Modelling of Gauss Elimination Technique for Quadratic Optimization

Page:

31-34

DOI:

https://doi.org/10.18280/ama_a.562-401

OPEN ACCESS

Abstract:

Mathematical modelling aims to describe the different aspects of the real world problems, their interaction and their dynamics through mathematics and optimization. The purpose of this paper is to give a brief taxonomy of an important group of non-linear programming problems (specially Quadratic Programming Problem) which occur in certain branches of applied Mathematics. There exists a variety of decision problems in the field of Mathematical Programming in which objective function contains the product of two linear factors, such problems are known as Quadratic Programming Problems. A new technique has been developed to find the solution of Quadratic Programming Problem (QPP) by modelling of Gauss Elimination Technique of inequalities. The method is quite useful because the calculations are simple and takes least time then earlier existing methods. The technique has been illustrated by a numerical example also.

Keywords:

*gauss elimination technique, quadratic programming problem, inequalities, non-linear objective function, constraints *

1. Introduction

Mathematical modelling aims to describe the different aspects of the real world problems, their interaction and their dynamics through Mathematics and Optimization. It constitutes the third pillar of science and engineering, achieving the fulfilment of the traditional disciplines having theoretical analysis and experimentation. Nowadays, mathematical modelling has also a key role in the fields such as the environment and industry, while its potential contribution in many other areas is becoming more and more evident like nature inspired algorithms. One of the reasons for this growing success is definitely due to the impetuous progress of scientific computation; this discipline allows the translation of a mathematical model—which can be explicitly solved only occasionally—into algorithms that can be treated and solved by ever more powerful computers. Since 1960 Numerical Analysis—the discipline that allows mathematical equations to be solved through elimination algorithms—had a leading role in solving problems linked to mathematical modelling derived from engineering and applied sciences.

Decision making is an innovative and interesting field and solving its related problems is still a challenge for researchers. In recent years a number of interesting algorithms have been proposed. Some of these have been computationally tested. Each algorithm / method have some advantages as well as disadvantages. In the context of each application, some algorithm/method seems more appropriate than others. However, the issue of choosing a proper method in a given context is still a subject of active research.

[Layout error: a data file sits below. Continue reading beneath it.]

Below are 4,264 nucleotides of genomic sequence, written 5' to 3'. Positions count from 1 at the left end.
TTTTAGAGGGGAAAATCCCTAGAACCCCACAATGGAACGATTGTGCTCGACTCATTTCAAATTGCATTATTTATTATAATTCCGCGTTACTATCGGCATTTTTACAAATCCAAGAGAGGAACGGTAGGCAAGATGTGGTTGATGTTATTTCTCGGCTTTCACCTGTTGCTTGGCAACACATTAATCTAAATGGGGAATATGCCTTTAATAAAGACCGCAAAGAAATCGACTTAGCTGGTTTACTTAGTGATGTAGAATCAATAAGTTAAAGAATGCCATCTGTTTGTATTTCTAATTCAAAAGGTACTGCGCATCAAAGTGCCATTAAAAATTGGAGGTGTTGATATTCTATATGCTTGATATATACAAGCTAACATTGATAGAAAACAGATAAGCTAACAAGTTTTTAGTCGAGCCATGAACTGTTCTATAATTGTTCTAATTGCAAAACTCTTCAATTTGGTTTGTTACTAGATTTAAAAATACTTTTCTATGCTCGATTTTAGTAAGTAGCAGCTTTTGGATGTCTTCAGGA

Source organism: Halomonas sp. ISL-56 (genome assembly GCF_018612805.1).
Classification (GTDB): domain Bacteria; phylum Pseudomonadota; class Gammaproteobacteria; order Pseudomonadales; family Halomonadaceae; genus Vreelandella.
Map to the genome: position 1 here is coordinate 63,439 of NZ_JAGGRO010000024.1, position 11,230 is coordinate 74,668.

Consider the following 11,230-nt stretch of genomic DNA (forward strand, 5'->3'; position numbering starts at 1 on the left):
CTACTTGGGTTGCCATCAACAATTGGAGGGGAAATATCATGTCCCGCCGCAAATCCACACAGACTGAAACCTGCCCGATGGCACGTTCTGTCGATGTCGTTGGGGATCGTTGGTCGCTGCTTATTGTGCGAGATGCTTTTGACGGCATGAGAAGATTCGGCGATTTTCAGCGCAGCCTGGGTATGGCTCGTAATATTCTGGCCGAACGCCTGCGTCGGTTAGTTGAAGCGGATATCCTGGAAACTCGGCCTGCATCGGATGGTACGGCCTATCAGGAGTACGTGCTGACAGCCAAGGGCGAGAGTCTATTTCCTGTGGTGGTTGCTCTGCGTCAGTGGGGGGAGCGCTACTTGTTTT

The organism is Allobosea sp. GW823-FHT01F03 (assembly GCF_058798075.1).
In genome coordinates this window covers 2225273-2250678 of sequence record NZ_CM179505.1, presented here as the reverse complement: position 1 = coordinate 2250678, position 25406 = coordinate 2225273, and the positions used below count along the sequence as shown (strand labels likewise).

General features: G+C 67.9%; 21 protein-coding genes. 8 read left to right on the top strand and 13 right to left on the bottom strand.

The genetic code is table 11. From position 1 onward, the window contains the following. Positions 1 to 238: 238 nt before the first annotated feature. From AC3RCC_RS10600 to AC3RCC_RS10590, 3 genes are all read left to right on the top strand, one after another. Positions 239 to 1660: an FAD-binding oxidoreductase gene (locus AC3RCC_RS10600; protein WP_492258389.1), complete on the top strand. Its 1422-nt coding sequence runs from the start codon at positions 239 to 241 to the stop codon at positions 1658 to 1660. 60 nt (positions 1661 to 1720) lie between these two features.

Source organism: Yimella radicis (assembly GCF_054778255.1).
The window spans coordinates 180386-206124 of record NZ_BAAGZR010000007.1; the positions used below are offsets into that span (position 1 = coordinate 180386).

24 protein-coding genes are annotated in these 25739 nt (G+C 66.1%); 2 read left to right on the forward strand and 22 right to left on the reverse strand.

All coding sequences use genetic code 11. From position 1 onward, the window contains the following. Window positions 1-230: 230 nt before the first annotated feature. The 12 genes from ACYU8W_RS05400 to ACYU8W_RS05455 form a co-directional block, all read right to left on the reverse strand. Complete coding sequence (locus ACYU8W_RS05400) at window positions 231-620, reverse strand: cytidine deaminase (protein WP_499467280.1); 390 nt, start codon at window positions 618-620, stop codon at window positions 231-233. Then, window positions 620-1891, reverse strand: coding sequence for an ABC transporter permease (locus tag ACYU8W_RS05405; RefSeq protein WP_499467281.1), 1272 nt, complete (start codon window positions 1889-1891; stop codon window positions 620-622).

Many researchers have proposed algorithms for solving mathematical programming problem, for example: Charnes et al. [2], Martos [16], Wolf [19] and others. Elimination techniques for linear programming problems are studied by Kohler [15], Williams [18], Kanniappan [14], Bhargava & Sharma [1], Jain & Mangal [6]. After that Jain and his research team developed and extended Gauss and Modified Fourier elimination techniques for fractional programming problem [9-10], Gauss and Modified Fourier elimination techniques for multi-objective programming problem [4-6,12] and Gauss and Modified Fourier elimination techniques for Separable programming problem [3,11].

Quadratic Programming Problem (QPP) is one of the simplest forms of Non-Linear Programming and used to solve the problems of optimizing a quadratic objective function of the form (CX+α)(C’X+β). The objective function of QPP can contain bilinear terms and the constraints are linear and can be both equations and inequations. Quadratic Programming is used widely in Signal and image processing, to perform the Least – squares approximations and estimations, to optimize financial portfolios and to control scheduling etc.